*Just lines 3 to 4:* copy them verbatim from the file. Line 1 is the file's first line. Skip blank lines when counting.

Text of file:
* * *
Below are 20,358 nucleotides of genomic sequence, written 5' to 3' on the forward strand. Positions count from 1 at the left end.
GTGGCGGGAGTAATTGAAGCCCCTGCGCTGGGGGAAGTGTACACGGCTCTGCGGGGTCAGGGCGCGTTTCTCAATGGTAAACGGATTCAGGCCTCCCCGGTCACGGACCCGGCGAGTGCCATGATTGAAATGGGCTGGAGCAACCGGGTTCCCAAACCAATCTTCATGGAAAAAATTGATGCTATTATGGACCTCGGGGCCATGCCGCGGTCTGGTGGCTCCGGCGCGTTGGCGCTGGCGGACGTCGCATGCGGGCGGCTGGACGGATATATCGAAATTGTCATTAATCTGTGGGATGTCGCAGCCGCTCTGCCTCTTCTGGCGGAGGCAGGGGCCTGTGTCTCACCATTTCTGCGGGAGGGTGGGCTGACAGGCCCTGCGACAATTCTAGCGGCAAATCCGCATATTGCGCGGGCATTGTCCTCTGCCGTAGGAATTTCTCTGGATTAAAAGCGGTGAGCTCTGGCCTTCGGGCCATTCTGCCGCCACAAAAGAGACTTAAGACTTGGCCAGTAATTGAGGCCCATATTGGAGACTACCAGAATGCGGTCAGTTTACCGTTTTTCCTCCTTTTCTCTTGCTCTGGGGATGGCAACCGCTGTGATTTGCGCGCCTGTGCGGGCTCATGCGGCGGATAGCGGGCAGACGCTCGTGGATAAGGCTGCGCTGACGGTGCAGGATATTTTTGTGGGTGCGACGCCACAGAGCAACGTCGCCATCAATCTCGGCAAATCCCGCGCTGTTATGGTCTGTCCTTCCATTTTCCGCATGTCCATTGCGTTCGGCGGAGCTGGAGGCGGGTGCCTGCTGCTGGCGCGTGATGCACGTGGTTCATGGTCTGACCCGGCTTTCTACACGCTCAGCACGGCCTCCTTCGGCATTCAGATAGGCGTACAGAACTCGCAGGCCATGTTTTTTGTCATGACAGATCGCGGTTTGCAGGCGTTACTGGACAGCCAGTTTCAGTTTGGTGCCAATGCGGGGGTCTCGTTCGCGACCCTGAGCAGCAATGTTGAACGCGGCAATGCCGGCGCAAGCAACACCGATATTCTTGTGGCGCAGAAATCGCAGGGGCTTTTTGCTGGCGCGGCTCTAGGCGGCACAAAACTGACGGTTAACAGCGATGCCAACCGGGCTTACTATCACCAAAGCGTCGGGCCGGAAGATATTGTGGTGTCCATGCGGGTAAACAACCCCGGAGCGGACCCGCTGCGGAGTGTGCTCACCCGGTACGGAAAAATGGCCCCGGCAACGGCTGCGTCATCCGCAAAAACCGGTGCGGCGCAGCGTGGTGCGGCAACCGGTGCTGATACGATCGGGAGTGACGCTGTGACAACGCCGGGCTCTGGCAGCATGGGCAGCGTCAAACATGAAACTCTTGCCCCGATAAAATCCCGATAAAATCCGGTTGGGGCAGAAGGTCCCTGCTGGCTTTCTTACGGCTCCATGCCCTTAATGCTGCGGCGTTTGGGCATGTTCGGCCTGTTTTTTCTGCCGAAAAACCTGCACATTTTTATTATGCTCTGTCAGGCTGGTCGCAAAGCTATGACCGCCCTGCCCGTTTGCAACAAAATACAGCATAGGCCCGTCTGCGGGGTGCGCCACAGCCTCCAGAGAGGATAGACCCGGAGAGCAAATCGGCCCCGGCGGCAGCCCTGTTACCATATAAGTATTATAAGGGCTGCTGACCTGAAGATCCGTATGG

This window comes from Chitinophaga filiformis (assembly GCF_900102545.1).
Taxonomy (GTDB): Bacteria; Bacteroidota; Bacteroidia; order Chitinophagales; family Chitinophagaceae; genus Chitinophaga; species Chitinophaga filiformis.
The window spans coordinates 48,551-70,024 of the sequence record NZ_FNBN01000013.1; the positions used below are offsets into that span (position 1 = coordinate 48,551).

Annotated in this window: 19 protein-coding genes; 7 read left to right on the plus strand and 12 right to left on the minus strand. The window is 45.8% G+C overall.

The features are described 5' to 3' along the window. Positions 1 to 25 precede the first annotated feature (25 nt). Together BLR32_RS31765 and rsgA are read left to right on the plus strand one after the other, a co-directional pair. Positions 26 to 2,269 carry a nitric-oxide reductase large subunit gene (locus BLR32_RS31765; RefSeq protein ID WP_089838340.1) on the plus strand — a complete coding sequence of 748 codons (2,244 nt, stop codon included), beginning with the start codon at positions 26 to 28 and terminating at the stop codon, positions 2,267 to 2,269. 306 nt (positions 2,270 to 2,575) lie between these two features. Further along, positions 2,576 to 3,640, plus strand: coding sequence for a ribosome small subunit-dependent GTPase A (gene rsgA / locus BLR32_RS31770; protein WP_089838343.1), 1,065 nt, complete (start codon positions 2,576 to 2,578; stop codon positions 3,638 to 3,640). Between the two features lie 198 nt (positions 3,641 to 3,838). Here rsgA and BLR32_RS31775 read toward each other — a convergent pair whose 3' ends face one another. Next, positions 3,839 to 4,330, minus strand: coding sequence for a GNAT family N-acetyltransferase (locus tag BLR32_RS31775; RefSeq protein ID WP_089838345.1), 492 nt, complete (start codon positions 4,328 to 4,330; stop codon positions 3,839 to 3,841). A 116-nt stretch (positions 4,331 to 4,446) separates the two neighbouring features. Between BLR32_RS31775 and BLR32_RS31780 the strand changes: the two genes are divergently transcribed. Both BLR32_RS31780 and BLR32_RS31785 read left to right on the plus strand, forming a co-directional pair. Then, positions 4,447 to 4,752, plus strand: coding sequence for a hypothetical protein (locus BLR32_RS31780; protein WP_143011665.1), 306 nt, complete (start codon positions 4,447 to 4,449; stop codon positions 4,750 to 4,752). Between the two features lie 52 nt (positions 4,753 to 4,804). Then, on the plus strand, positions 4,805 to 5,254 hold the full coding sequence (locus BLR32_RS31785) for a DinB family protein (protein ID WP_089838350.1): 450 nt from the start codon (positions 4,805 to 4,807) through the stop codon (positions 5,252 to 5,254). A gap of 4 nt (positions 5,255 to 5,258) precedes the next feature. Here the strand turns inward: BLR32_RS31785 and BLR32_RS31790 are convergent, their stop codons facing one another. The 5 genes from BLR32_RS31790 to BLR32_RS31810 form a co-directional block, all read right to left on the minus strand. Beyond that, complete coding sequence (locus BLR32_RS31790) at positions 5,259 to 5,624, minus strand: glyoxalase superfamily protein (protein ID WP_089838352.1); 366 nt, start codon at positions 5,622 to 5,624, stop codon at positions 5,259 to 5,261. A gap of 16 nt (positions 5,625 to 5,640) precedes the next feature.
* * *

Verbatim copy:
This window comes from Chitinophaga filiformis (assembly GCF_900102545.1).
Taxonomy (GTDB): Bacteria; Bacteroidota; Bacteroidia; order Chitinophagales; family Chitinophagaceae; genus Chitinophaga; species Chitinophaga filiformis.